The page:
Policies to abate carbon emissions have a range of economic impacts. Of central concern to governments has been the impact of such policies on the price of electricity. Fast rising electricity prices are politically damaging because they tend to affect low income groups disproportionately but rising electricity price also provides an incentive to reduce carbon emissions. Australia is an interesting case study in this regard, having introduced a relatively high $23/tC[O.sub.2] carbon price in 2012. Prior to the introduction of this policy, compensation was provided to low- and middle-income groups to cover the anticipated transmission in price rises from wholesale to retail prices. But what exactly is the effect of a carbon price on wholesale electricity prices? This paper provides an answer to this question.
Understanding of and estimation of the carbon pass-through rate is essential to estimating the interaction between the carbon price and electricity prices and assessing the need, scope and role of industry assistance, including partial or complete allocation of free permits (e.g. 'grandfath-ering') (Reinaud 2007, Chen et al. 2008, Chernyavs'ka and Gulli 2008 , Freebairn 2008, Sijm et al. 2008, Simshauser 2008, Menezes et al. 2009, Simshauser and Doan 2009, Kim et al. 2010, Nelson et al. 2010, Sijm et al. 2012).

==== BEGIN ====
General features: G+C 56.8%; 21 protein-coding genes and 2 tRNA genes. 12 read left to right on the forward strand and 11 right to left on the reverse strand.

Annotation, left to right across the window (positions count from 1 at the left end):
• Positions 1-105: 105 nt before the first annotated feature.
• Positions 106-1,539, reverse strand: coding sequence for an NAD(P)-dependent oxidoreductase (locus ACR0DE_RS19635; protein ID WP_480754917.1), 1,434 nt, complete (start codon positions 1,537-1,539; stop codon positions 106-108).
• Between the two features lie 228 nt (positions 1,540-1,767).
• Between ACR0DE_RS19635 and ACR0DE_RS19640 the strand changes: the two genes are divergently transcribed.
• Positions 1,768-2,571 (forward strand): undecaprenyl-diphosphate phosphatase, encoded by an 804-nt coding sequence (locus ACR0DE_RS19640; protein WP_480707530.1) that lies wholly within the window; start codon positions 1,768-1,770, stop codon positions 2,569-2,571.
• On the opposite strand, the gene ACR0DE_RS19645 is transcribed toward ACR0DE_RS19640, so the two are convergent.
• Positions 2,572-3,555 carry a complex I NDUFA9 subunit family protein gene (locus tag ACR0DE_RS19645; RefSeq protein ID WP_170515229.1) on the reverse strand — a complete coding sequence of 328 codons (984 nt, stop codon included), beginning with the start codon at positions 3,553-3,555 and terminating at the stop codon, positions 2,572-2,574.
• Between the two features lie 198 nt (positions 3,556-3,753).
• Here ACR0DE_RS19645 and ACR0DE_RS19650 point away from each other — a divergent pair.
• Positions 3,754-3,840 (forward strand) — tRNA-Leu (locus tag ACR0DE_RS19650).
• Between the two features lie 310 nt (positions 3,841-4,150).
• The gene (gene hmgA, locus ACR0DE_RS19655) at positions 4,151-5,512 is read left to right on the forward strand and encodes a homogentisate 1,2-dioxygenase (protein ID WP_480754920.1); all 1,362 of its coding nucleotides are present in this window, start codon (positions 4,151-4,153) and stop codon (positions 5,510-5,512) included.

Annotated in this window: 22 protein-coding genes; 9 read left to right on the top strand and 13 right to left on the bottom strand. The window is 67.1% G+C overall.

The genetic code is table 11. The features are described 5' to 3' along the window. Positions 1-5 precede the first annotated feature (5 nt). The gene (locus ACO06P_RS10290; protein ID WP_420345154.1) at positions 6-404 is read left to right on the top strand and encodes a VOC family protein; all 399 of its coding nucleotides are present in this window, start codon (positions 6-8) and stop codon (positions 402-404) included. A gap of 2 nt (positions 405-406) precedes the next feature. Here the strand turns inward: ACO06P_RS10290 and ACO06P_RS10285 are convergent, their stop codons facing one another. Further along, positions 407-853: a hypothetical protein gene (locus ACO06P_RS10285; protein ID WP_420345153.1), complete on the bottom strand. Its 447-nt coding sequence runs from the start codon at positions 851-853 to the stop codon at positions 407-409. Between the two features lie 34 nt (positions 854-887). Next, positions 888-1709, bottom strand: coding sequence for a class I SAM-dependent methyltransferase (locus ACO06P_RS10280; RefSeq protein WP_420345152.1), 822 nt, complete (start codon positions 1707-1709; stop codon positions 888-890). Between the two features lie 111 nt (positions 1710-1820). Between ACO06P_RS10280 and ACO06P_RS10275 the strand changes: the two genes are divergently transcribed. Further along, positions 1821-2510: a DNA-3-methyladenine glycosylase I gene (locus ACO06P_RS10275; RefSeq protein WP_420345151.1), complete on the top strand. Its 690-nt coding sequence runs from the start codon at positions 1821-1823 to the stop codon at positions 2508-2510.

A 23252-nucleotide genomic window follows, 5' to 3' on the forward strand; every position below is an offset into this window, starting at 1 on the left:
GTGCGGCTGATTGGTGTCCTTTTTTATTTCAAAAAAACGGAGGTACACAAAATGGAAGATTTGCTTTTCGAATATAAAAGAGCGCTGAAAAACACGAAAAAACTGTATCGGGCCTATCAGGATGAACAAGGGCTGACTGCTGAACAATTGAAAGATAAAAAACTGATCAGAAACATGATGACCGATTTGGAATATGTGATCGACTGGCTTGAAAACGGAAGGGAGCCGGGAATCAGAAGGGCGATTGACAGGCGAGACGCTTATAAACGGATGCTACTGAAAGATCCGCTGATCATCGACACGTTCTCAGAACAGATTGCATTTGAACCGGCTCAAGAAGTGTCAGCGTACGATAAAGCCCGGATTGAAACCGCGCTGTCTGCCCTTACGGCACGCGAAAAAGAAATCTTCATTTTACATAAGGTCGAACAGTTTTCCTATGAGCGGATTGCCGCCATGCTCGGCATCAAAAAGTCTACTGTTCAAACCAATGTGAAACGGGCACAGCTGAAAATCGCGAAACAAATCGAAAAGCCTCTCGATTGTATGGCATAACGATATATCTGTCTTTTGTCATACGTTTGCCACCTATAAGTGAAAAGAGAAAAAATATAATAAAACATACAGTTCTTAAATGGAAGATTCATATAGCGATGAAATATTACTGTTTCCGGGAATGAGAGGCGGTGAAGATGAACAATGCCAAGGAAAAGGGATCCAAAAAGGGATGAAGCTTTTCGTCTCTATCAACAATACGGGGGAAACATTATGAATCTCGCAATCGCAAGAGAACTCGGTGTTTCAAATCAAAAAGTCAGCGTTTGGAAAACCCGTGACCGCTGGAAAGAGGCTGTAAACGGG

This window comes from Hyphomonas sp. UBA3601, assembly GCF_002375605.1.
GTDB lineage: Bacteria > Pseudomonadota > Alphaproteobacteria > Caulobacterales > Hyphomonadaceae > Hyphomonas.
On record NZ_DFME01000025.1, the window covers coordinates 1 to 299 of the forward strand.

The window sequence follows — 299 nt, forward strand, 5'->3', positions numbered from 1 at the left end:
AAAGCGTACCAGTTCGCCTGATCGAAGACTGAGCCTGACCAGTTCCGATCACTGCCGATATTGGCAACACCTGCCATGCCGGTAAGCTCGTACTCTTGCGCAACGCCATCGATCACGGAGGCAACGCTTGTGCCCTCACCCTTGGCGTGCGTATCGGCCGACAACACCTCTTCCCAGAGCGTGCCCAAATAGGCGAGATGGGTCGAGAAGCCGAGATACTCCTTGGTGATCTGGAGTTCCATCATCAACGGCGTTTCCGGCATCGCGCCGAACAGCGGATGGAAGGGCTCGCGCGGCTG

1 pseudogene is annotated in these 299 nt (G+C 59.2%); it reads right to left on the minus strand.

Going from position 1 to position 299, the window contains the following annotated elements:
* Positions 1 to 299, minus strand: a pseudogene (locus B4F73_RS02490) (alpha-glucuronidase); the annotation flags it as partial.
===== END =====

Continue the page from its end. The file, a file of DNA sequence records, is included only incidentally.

This article examines carbon pass-through in Australia but this issue is of interest in many other countries, as many countries or states have or are planning to adopt carbon pricing. The Kyoto Protocol allows flexibility over mechanisms used by signatory countries to meet their emission targets. For instance, emission trading allows countries that exceed emission reduction targets to sell excess greenhouse gas permits to deficit countries, which links Emission Trading Schemes (ETSs) into an international market (Parliament of Australia 2013). Currently, there are several ETSs operating including the European Union (comprising 31 countries), Switzerland, New Zealand, Australia, Japan and Kazakhstan. Significant state based schemes include: USA Regional Greenhouse Gas Initiative (nine eastern states including New York and Massachusetts); Western Climate Initiative (five USA and Canadian states including California, Quebec and British Columbia); Japan (Metropolitan scheme in Tokyo and provincial scheme in Saitama Prefecture); and Canada (Alberta). Proposed schemes include: China (seven provinces and cities including Beijing and Shanghai); Republic of Korea, Belarus, Brazil, India, and Mexico (Sterk and Mersmann 2011, Climate Commission 2013, DIICCSRTE 2013, Evans et al. 2013, Parliament of Australia 2013).